Great inputs. So I gather these all may be factors:
    • Getting psyched up in competition (which I don't tend to do... perhaps could learn to)
    • Learning and using whatever tricks work in competion like caffeine, sniffing ammonia, etc. (never tried)
    • Being rested and fresh for competition (which I did to some degree by having an easy week prior to TSC, but didn't seem to make a huge difference)
    • Peaking for competition with heavy singles and doubles (which I did for a few sessions, but was before the 300, so about the same effect)
    • Being male vs. female (male being able to display more of a true max due to neuromuscular efficiency due to testosterone)
    • Being more of a reps/endurance person vs high 1RM person (I am probably the former)
    When you add all that up, I can definitely see why it would be more of a "thing" for some people than others.
    Steve Freides likes this.
  10. Philippe Geoffrion

    Philippe Geoffrion More than 500 posts

    A training max should be a lift you can hit at any given time or day. Jim Wendler, and others, say around 90 % of a comp max. Generally, I do not perform 1rm in training, but will hit singles with a training max. However, this doesn't mean I can not hit a higher number, just merely for training and freshness purposes, it is best to limit the actual maximal lifts during regular training. A true max is what I find to be a special event max. There is adrenaline, psych and the anticipation leading up to such an event , all of which allow a greater access to our strength potential. Under such do or die scenarios (if one really takes their competition seriously and is willing to give an all out, above and beyond effort) one will lift more weight. This shouldn't be done often during training due to the overall stress that is placed on ones system, hence using a training max for a buffer. Emergency situations have been known to evoke such a state in untrained individuals, such as lifting cars off victims and the likes.
  11. Anna C

    Anna C More than 5000 posts Elite Certified Instructor

    Yes, this the description I've heard before. It just doesn't resonate with me... I simply don't believe I have this "greater access to strength potential" in an event. (Maybe the belief itself is actually limiting me? I'm willing to consider it...). But the factors in the post above help explain why that may actually be the case.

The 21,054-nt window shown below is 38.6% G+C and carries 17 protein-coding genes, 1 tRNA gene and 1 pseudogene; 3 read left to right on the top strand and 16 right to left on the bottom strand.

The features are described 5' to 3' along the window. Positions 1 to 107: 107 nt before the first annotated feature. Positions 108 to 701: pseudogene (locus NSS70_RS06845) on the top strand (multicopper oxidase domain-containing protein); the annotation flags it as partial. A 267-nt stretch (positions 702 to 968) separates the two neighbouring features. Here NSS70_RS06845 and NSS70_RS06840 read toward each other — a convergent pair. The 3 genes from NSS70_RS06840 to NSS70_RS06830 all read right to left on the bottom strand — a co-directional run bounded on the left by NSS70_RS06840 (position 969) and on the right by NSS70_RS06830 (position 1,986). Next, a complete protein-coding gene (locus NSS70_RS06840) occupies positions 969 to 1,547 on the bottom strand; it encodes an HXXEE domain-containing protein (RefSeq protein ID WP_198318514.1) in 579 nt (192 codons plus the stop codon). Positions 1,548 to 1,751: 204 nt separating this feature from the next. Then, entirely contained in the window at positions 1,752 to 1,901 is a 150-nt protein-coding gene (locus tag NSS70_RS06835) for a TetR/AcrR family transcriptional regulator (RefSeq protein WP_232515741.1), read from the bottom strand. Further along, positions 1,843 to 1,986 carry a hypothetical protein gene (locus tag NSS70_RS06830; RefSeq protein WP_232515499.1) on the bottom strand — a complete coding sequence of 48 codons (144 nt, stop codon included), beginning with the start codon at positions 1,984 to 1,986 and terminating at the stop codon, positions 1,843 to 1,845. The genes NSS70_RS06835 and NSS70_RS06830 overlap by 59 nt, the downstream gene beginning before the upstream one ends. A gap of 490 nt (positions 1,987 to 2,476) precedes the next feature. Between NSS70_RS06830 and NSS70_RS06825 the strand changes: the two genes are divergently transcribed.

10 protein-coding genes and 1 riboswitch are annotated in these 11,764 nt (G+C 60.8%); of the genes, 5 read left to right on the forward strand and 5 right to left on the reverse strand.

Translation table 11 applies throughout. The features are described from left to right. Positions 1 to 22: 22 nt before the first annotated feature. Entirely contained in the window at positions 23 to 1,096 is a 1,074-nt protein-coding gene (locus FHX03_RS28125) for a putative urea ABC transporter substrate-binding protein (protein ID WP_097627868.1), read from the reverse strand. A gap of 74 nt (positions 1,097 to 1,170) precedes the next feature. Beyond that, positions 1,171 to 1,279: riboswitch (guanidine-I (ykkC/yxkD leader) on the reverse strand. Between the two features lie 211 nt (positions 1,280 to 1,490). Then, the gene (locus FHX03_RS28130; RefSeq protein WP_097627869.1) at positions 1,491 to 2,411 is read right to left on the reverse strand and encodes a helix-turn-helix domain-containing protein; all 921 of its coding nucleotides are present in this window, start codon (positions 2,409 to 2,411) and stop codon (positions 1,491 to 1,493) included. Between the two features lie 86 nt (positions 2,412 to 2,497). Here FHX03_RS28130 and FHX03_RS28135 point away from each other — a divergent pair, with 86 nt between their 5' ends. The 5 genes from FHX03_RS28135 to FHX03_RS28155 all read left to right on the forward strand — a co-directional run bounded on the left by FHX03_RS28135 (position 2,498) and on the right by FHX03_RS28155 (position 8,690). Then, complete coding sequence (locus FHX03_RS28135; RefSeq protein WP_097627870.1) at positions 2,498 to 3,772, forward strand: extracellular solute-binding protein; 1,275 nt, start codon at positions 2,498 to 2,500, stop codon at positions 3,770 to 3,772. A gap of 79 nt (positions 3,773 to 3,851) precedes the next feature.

I really wonder about this one. Would the same variables affect one's ability to have superhuman strength?
    Philippe Geoffrion likes this.
  12. Bro Mo

    Bro Mo Quadruple-Digit Post Count

    Competition creates some adrenaline in me that gives me an edge too. Depends on the seriousness of the competition whether or not that happens though.
  13. Philippe Geoffrion

    Philippe Geoffrion More than 500 posts

    I certainly believe that the mental aspect of strength is often overlooked. Remember, elite lifters still only access 90 % of their actual potential. So you have that extra strength....accessing it is the issue.

    Proper training can also affect mental state, positively or aversely. When one has a clear visual goal to achieve that is months away, it takes discipline and patience to realize this. Every session s geared towards that goal. If one is uncertain, in their plan or their strength, they will change the parameters of their program, take random maxes, missing or making them but completely obscuring their cycle. These folks will hit a big lift in training and totally bomb out at the meet, because they didn't save their strength. Or they'll miss a lift in training and their confidence will plummet.

    Meanwhile, the professional will start light, practice perfectly and save their strength. They know when they hit 75 % 8 weeks out and it feels light to NOT go heavier. For them, this restraint is money in the bank or pounds on the bar...Months later, at their auspicious event.

    The best lifts seem to come after months of preparation with no distraction. Some, seem to come out of nowhere but are really the sudden realization of prior training effects. Anyways, I've rambled but my main point is, you do have that extra strength. You are all ready as strong as you need to be. That key is just letting that strength out at the right time, which more often then not, as you get stronger, means exercising patience, focus and often restraint from "testing your max" in the middle of a training cycle rather than believing in your strength and path and letting it all come together for your meet.
    Last edited: Oct 30, 2019
  14. Anna C

    Anna C More than 5000 posts Elite Certified Instructor

    Good thoughts...

    I'm not elite, so my program was not as focused than what you describe. Just general strength building, but then a little emphasis the weeks prior to the TSC on triples, doubles, singles instead of just sets of 5. Did the 300 on a heavy singles practice 8 days prior to the event which wasn't an all out max and was plenty of time to recover. (Actually the whole idea that a max effort takes weeks to recover from is another one that I've heard and don't "get"... but that probably goes back to the male/female difference of "true max"). And doing those heavy singles absolutely built my confidence rather than making it plummet. I then knew exactly what to attempt and exactly what I could do in the TSC. The only unknown was my 3rd attempt at 320, but it didn't go up... I guess I could say "as expected".

    Yes, all the rest about "letting that strength out at the right time" sounds convincing... I just still don't believe it's true for me.